Guest Post By Micah Matlock, 2010-2011 Indiana FFA State Sentinel
Agriculture is the foundation of civilization and society today, just as it has been for over the past 10,000 years. Just as civilization and society has changed drastically from generation to generation, so has agriculture. I come from a family of dairy farmers over 4 generations back on both sides of the family. There are few things that I find more fascinating than having the chance to sit down with my grandfather and listen to him ramble on about the “glory days” when he was a dairy farmer in the 1950’s and 1960’s. It is astounding to see how far agriculture has come in the last 50 years.
The list of changes in agriculture from 4 generations ago is endless. Even the list of changes from one generation ago (my father’s generation) to today’s generation is extensive. When my dad was managing a 500 head registered Holstein farm in the late 1980’s, corn was only $2.00 per bushel, diesel was only $1.50 per gallon, and milk was $12.00. Now, for various reasons, prices of these commodities have risen significantly with corn at $7.00 per bushel, diesel at $3.70 per gallon, and milk nearing $18 per hundred weight and these prices will no doubt only continue to rise! Agriculture has always been, is, and will always be the foundation of our American economy.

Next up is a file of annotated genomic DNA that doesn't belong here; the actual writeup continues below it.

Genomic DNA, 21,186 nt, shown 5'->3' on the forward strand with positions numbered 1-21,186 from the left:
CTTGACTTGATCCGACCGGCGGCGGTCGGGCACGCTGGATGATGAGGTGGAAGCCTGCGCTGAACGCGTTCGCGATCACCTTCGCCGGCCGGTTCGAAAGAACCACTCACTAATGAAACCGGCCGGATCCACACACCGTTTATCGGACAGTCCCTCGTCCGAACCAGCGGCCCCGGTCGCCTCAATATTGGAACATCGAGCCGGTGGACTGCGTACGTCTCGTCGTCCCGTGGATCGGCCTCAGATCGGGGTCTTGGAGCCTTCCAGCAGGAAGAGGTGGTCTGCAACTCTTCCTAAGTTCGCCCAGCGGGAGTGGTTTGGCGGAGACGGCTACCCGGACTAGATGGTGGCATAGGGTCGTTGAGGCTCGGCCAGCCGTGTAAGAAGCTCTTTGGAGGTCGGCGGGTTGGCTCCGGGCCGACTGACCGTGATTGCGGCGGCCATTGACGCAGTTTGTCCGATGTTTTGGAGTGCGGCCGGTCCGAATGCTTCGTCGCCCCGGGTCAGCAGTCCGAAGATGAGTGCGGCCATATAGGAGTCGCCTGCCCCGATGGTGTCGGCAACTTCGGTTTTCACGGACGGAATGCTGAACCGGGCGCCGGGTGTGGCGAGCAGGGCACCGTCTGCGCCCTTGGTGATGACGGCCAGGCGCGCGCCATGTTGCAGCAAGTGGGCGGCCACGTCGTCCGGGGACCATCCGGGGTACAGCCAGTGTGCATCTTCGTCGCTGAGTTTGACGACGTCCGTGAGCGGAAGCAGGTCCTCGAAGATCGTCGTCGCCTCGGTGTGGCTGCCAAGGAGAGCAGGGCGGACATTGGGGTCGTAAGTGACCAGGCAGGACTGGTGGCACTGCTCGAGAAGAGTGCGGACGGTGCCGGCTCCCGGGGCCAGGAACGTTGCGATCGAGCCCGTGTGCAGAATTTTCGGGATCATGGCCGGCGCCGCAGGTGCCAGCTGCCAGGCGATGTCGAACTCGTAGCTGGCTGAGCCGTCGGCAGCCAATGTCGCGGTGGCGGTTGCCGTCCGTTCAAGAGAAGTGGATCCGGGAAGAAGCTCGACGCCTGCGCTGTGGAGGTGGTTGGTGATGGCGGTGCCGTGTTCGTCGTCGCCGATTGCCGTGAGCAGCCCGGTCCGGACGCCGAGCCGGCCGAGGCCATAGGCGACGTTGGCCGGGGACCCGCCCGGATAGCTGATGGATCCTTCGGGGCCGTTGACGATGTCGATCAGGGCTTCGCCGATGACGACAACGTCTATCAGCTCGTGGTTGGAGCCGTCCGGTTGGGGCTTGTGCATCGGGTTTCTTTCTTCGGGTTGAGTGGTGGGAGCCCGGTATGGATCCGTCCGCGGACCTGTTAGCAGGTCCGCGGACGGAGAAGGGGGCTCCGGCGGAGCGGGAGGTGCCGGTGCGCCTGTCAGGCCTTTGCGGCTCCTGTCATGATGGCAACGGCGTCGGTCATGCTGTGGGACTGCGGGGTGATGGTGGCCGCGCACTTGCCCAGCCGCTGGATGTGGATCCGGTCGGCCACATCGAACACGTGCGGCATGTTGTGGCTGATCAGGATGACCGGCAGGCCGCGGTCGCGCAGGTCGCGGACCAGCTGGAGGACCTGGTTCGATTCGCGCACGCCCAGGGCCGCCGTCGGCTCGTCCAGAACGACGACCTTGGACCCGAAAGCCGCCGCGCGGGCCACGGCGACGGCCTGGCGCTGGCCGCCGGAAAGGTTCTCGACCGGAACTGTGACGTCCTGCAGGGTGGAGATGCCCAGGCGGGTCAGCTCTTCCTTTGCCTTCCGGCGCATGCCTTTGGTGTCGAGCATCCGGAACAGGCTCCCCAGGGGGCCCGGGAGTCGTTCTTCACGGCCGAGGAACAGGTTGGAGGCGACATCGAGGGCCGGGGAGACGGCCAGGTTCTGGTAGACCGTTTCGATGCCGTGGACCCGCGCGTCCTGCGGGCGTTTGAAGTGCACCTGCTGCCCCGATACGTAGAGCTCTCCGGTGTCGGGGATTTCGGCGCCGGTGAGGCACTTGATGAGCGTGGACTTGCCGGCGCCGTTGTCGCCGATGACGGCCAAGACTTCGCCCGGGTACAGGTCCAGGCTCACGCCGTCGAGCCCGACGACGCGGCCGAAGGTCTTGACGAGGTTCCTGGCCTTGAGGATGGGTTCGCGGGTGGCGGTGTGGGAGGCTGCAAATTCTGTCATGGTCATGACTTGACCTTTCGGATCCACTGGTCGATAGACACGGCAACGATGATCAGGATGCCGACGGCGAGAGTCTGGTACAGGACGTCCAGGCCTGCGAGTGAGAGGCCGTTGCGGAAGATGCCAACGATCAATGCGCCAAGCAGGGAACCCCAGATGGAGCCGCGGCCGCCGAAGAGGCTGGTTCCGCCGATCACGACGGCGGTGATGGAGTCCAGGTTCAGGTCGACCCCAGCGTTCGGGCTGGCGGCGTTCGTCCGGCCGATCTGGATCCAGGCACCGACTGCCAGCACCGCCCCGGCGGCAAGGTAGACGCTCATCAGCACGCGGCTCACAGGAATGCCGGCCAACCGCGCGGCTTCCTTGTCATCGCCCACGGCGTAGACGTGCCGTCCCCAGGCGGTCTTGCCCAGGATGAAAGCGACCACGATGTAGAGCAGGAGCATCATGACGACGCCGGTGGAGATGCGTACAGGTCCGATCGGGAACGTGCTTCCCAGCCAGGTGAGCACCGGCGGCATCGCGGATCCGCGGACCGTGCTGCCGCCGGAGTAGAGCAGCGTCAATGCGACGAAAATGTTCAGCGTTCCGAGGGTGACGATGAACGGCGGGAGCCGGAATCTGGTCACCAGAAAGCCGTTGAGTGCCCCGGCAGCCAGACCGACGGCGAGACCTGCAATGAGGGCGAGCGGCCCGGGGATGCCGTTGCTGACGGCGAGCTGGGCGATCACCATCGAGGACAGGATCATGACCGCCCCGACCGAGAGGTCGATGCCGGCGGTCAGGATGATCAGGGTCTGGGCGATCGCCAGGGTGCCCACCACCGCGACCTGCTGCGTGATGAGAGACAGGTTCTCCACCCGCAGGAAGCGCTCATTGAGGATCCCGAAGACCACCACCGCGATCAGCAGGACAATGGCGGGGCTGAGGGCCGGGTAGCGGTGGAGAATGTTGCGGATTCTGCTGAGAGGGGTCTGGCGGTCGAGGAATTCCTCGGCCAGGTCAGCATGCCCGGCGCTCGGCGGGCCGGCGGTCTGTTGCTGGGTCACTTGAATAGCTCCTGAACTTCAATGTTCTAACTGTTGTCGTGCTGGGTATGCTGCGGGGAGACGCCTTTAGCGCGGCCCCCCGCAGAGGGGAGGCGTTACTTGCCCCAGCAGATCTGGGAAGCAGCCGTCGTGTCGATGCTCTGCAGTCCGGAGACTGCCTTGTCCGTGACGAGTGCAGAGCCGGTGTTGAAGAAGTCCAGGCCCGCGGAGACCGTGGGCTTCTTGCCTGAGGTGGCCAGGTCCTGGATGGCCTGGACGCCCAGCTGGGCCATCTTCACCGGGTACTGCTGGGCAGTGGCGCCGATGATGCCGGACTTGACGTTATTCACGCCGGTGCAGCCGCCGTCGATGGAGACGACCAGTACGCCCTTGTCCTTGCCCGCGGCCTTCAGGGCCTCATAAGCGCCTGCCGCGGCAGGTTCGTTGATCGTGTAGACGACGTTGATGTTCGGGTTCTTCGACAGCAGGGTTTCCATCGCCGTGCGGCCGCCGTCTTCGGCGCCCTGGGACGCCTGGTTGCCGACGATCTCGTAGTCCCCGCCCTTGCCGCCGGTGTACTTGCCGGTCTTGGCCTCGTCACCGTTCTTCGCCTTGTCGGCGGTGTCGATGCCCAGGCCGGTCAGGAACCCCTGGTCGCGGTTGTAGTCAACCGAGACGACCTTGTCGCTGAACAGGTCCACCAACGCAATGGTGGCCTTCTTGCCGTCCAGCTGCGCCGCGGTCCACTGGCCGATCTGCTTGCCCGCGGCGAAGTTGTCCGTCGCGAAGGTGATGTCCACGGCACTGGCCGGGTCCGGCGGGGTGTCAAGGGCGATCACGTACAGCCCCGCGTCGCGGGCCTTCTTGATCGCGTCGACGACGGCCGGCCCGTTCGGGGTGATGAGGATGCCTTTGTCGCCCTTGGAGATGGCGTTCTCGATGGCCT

Even the changes in FFA from my father’s generation, when he served as the 1971-1972 Indiana FFA State Vice President, to my generation have been drastic as I now serve as the 2010-2011 Indiana FFA State Sentinel. For instance, ‘FFA’ is no longer called the Future Farmers of America. Instead, we are now simply known (on the national level) as the National FFA Organization to further demonstrate the changing agriculture industry as it diversifies and becomes more than just farming. Also, for the majority of the time that my father was an FFA member, women were not allowed in FFA in Indiana until 1970. Now, not only do women make up over 50 percent of the membership, they also hold over 60 percent of the leadership positions in FFA. For example, for the first time in Indiana FFA history, the Indiana FFA State Officer team consists of six women, and one guy (me). Those were only two changes out of the countless number of changes that the FFA has seen since it began in 1923.
What’s even more exciting than how much agriculture has changed in the past 50 years is how fast agriculture is changing today. What we have seen is that each generation in our country becomes one more generation of American society that is removed from the farm. This creates less and less understanding about where our food comes from and how it is produced. Therefore, the demand for excellent leaders in the agriculture industry that can proactively advocate the importance of agriculture continues to rise. That demand has in turn placed pressure upon my generation’s shoulders to be able to carry the load when our time comes. I have no doubt that my generation of FFA members (over 523,000 members strong nation-wide) will rise to the challenge to see that agriculture continues to flourish, just as it has since the first person grew their first crop.